Madden commentary has been cool at times, but its always been somewhat predictable dating back to the early 90s. Some of the quotes have even made it into rap songs – "Boom he's on his back." Over the years, the commentary has become progressively worse (thankfully, no more Chris Collinsworth 80s comparisons). At times the play-by-play and color commentary have made about as much sense as Future's lyrics.

"The commentary wasn't good last year and we knew that internally so we made a lot of changes to the people working on the team and the technical foundation is very different," says Bellanca.

Phil Simms and Jim Nantz replace Colinsworth and Gus Johnson this year. The audio team also had another year to perfect audio booth technology similar to the EA Sports cash cow (and damn good sports game) FIFA franchise. Using the new technology, the developers were able to fix inaccurate commentary, timing and post game reflection. The result is over 9,000 lines of new commentary, meaning you won't hear the same things over and over again. The commentary is so lifelike that Nantz actually flubs over words a couple of times, just like he does in real life.

The attention to detail goes beyond what's said – Madden 13 also places the physical 3D broadcast booth in the proper place, depending on the NFL stadium. There are also special pregame vignettes and alternative animation for Monday and Thursday Night games. We hate to see  Gus Johnson go, but we welcome the much-needed fixes.

Kinect

A lot of gamers don't rock with Kinect because it feels weird to have a camera looking at you while you play a game or watch Netflix. Let's be real, the fact that the technology was originally developed by engineers in the Israeli military gives Kinect a very “big brother is watching” vibe.

However, that doesn't mean it is not dope and innovative technology when used correctly.

"We looked at the way a lot of other games did Kinect and our goal was not to replace button pushes with speech commands," says Bellanca. "We looked for ways that the Kinect could be complimentary to what you already do with the controller."

EA did just that by implementing a massive vocabulary of words that can be used at the line, before the snap, while simultaneously making adjustments with the controller. For example, when a player is adjusting his or her offensive line with button pushes, they can also verbally say to Calvin Johnson “go.” This will alert the Pro Bowl receiver to change his route to a streak route.

Players can also call timeouts or a no huddle offense post-play to efficiently use the clock in tight situations. Some people won't use it, but Kinect will allow hardcore Madden heads to do much more on offense and defense in the limited amount of time allotted before the next snap.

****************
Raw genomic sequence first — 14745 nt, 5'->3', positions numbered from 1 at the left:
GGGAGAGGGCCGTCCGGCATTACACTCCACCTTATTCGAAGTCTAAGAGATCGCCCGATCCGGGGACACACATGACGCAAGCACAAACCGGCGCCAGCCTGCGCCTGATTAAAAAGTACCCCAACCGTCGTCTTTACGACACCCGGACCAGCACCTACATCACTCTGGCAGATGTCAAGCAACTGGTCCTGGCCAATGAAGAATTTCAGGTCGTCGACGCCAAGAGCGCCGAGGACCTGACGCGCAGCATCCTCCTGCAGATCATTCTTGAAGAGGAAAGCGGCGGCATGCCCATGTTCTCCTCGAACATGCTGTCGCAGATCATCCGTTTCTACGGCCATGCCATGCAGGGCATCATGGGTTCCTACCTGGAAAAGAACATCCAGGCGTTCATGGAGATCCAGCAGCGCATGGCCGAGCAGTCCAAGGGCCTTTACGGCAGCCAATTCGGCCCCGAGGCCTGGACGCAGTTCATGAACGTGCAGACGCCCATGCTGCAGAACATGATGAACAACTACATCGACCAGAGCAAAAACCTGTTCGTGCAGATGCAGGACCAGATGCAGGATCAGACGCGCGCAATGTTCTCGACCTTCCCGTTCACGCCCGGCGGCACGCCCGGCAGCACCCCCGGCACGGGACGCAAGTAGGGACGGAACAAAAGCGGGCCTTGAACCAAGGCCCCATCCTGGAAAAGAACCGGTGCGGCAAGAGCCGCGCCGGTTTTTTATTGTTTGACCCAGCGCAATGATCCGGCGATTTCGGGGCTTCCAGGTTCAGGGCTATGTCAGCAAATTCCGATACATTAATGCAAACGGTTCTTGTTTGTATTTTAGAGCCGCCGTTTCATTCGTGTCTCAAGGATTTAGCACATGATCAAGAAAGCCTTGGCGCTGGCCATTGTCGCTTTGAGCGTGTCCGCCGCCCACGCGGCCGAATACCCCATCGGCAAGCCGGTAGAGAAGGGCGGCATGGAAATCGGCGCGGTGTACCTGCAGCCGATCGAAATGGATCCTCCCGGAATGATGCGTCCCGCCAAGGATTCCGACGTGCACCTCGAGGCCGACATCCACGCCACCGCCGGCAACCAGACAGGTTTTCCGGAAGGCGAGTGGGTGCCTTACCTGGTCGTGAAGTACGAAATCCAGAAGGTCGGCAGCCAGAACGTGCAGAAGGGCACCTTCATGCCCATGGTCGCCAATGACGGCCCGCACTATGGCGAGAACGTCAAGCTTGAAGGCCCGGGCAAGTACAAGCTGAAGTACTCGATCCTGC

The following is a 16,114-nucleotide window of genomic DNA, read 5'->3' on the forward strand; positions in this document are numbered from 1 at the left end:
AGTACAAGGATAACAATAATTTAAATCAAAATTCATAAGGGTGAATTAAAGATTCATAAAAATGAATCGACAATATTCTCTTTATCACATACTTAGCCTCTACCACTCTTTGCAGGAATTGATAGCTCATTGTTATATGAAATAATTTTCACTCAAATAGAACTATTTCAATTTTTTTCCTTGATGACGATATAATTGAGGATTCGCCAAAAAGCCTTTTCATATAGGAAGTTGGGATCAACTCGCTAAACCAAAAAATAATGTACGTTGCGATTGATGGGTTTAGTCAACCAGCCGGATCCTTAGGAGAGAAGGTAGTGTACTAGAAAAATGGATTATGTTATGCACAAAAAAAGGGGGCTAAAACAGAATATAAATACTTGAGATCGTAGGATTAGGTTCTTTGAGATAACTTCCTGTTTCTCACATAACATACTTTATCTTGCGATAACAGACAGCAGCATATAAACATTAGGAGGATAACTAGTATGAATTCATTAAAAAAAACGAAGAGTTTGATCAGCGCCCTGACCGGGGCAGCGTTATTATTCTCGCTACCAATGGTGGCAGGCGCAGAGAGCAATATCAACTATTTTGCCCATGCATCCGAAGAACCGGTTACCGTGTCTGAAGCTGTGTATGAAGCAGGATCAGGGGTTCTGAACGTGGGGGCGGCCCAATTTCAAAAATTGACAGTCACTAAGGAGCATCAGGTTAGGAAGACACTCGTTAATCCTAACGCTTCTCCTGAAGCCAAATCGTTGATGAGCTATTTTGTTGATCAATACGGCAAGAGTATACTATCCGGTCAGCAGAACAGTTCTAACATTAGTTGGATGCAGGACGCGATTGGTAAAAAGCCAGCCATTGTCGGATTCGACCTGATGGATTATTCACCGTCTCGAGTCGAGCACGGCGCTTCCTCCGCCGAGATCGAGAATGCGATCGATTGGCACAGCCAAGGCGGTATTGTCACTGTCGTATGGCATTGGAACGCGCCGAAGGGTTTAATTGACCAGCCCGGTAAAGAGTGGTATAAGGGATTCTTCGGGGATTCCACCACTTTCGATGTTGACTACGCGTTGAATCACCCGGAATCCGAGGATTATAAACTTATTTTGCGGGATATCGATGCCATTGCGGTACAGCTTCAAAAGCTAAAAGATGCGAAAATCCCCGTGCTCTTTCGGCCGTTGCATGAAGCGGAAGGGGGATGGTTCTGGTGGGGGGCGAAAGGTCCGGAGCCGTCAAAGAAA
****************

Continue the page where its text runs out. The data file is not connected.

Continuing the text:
Connected Careers

EA Sports is always trying to get pedestrian gamers or non-sports players to get into Madden. This year that attempt is the RPG inspired (think Final Fantasy or Legend of Zelda) Connected Careers feature. CC essentially mashes up the online/offline franchise and superstar modes into something that EA Sports is calling unique, but many loyalists will call a waste of time.

In the CC mode, you select whether you are a player or a coach and you set your back-story and what kind of career you want to embark upon. When you are playing with other players (up to 32), you will get to see what each player is doing in their career as well as a virtual twitter feed where real NFL personalities will comment on your progress or lack thereof. 

How your character’s career progresses really depends on what team you roll with. Each squad has different needs. For example, if you decide to play as a QB, it makes a lot more sense to join a team like the Cardinals who have no steady QB but have two good receivers, versus the Giants who have a franchise QB. If you don't like the way your character's career or an existing player you control's career is going, you can always retire but the overall aim of Connected Careers is to make it to the Hall of Fame.

This mode is really for cats that don't like straight up football, but would rather create a player or coach and see what individual stats/awards he or she can stack up. Come to think of it, the recently cut T.O. would probably love Connected Careers (no shots)! Overall, Madden 13 is a serious improvement over last year’s edition. While ’12 focused more on aesthetics (visible field grass and dirty uniforms), the new additions to ’13 center on actual game play. Though Madden is still the preeminent video game experience, even it requires an upgrade every so often and this certainly qualifies as such a thing.

Branden-peters

Branden J. Peters is a lifestyle journalist with several years experience covering sports, gaming, fashion, tech and automobiles. His work has appeared on numerous outlets including Complex.com, BlackEnterprise.com, SLAM and Rides Magazine. He also runs the men's lifestyle blog kuhvet.com